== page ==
When people dream of becoming an author, one of the images that springs to mind is that lauded book signing. Imagine the scene: you’re greeted by a bookshop manager who leads you to a table beautifully laid out with your books and some promotional literature. As you take your seat, the manager gushes about your novel. As soon as you sit down, a queue of readers will form and you’ll barely notice when people you know pop by, beaming in pride at how very popular and authorly their friend is.
Then comes the book talk at your local library. They think you’re so ace, they’re even going to charge for tickets and put some nibbles on! Naturally, those tickets sell out within just a few days of being advertised on the library noticeboard and when the day itself arrives, you’re greeted by a room of readers eager to hear all about your road to literary success.
Yes, this exactly how it happens… right?
Hate to burst the bubble but na, sorry. Unless you’ve just won Love Island or your initials consist of a J and a K, then chances are, the main emotions you’ll feel as you look back to a book signing or library talk will be complete humiliation.
Sure, there are exceptions but for most authors, not just debut authors but established authors too, events like these are usually a humiliating and lonely experience. I hear this again and again. It’s the norm, a rite of passage in a way. A little hint of the anti-climactic moments that will sometimes dominate your writing career.
Like one author who had a minus one attendance at their library talk as the librarian couldn’t even make it. Or another author who had a delivery of random books plonked in front of their signing desk so hardly anyone could see them over it.
The truth is, most authors will be lucky if more than a couple of people turn up. Often the book staff aren’t prepared for your arrival. In fact, your books may not have even arrived! As for selling actual books to anyone but friends and family? You’re having a laugh, right?
Talks at libraries can be worse. Even publicising it for weeks in advance or including wine and nibbles don’t shift many tickets.
My advice? Don’t bother with events like these. They’re not worth the preparation time, the nerves in the lead-up and the dent to your fragile literary ego.
But if you must do an event like this, here’s some advice…
1. Have the right mindset
I always bang on about mindset, don’t I? But what I mean in this case is don’t see your signing as a chance to sell lots of books or introduce your ‘author brand’ to a bunch of new readers. Instead, see it as an opportunity to get some great pictures for social media. Even better, bribe family and friends to come along to create the illusion of a crowd around you for said pictures. This is what I did! Thank god for large families. I also invited a friend and my mum to take it in turns to sit with me so I wasn’t there alone.
2. Join forces with other authors
Contact other authors who have a book out the same month as you and do it as a joint event. I’m not saying this will attract more people but what it’ll definitely do is help you connect with other authors and have a laugh with them in the process (addition of wine always helps with this too). Plus you have the advantage of appearing on your author pal's social media timelines and therefore, get the attention of their followers too.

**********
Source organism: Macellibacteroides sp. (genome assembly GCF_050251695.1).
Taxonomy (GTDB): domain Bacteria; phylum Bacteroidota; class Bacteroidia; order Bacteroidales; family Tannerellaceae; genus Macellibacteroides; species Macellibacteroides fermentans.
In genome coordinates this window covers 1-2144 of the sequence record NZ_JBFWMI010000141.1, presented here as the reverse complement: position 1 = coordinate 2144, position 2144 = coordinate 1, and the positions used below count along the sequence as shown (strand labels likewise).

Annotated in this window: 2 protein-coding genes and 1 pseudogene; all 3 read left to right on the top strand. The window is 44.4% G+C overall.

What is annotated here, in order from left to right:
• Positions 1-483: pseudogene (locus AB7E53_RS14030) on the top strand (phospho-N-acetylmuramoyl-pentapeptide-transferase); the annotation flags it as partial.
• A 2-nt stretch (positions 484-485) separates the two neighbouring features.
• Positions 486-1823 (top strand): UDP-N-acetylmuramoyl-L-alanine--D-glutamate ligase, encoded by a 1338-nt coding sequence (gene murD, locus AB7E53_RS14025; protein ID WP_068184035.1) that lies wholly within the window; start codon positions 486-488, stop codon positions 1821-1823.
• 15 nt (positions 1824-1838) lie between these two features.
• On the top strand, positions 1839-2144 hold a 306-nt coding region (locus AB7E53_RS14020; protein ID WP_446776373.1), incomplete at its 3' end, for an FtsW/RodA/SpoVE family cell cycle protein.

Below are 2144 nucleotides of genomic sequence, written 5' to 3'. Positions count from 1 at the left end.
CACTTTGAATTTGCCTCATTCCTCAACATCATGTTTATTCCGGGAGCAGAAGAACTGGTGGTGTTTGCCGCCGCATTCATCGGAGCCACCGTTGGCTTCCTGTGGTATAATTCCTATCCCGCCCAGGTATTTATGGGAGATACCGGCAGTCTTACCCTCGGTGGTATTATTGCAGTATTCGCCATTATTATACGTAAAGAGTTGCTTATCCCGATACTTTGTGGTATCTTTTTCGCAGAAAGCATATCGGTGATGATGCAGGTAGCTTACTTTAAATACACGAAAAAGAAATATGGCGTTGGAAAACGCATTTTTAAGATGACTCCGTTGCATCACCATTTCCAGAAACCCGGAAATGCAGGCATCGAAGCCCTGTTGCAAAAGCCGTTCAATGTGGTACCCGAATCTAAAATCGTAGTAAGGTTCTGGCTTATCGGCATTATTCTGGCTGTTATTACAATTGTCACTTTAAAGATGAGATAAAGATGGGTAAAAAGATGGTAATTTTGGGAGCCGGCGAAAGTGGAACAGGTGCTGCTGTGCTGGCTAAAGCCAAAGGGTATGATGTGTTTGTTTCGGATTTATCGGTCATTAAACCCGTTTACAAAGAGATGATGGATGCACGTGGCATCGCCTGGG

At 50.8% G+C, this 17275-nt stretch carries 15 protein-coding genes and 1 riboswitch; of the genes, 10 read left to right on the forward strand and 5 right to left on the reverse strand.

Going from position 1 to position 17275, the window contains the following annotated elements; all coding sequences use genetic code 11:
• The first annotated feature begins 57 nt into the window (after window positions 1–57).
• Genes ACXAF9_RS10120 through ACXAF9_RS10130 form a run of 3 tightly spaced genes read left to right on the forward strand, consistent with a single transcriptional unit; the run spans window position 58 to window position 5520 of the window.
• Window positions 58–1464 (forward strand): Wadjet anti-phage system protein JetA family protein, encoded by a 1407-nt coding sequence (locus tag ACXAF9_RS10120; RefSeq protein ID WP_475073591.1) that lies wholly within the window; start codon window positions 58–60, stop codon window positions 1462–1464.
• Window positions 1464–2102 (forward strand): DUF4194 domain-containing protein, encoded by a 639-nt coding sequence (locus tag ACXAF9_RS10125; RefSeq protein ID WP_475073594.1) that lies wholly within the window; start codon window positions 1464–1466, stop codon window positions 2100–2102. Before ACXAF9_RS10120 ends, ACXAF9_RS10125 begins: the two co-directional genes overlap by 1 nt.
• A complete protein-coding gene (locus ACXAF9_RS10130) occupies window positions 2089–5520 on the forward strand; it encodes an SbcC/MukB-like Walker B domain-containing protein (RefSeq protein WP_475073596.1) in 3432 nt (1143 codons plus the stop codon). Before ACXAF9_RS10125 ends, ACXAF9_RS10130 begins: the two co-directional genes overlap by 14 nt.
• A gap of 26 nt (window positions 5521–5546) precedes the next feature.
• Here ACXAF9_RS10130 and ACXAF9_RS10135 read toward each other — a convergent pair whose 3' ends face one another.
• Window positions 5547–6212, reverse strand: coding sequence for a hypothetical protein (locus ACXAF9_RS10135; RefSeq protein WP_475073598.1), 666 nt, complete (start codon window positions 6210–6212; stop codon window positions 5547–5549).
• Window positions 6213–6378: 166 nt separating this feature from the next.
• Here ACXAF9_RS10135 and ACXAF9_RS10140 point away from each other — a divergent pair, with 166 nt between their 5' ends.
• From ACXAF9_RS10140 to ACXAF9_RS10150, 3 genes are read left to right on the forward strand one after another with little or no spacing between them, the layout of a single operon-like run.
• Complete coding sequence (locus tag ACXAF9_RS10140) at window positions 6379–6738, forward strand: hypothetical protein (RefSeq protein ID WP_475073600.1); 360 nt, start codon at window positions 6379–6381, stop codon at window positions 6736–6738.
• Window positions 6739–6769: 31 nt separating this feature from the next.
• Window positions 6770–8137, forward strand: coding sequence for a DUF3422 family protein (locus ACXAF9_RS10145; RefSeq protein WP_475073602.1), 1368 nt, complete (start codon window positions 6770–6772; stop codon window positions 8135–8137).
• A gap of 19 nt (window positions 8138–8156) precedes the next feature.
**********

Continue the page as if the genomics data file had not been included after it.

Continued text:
3. Create a live event from it
If you’re doing a talk, then have someone film it so you can live stream it or make a recording of it for future use on social media… making sure you don’t show the empty seats! This way, it doesn’t feel it’s a waste of time and you’re actually creating some content from it, like with the photos of your signing.
4. Find a ready-made audience
If you’re desperate to hold an event, I find that reading groups and clubs like the Women’s Institute can be better as you won’t be the whole event, you’ll be part of a bigger meeting so people will be there already. Again, as long as you don’t see it as a book selling exercise, simply sitting in a room drinking wine and talking about books can be reason enough to do something like this. Same goes for appearing at literary festivals. Many people will have already brought a day ticket so will be more likely to pop into your talk. Personally, I wouldn’t recommend doing an event on your own at a festival though unless you're running a workshop for authors, and instead, ask to be part of a panel.
5. Charge fees
This is a tricky one, I know. Bookshops won’t pay you in most cases, and it’s tough with libraries as they’re not making much money. But you should definitely charge for your time at a literary festival (fee plus travel expenses). Going rate is about £175. A token fee for groups like the WI doesn’t harm either, so around £50? At least this means if you don’t sell many books or get much of an audience from an event, you’re being paid for your humiliation.
I hope this helps! If anything, it’ll make you realise you’re not alone in attracting nothing but tumbleweed to events. In fact, there’s a whole book dedicated to other authors’ awful event experiences featuring a collection of stories from some of the world’s greatest writers about their public humiliations! So take heart!
Got your own stories of mortification? Share them in the comments or come join the Savvy Authors’ Snug on Facebook.
Tumbleweed pic by schnoogg
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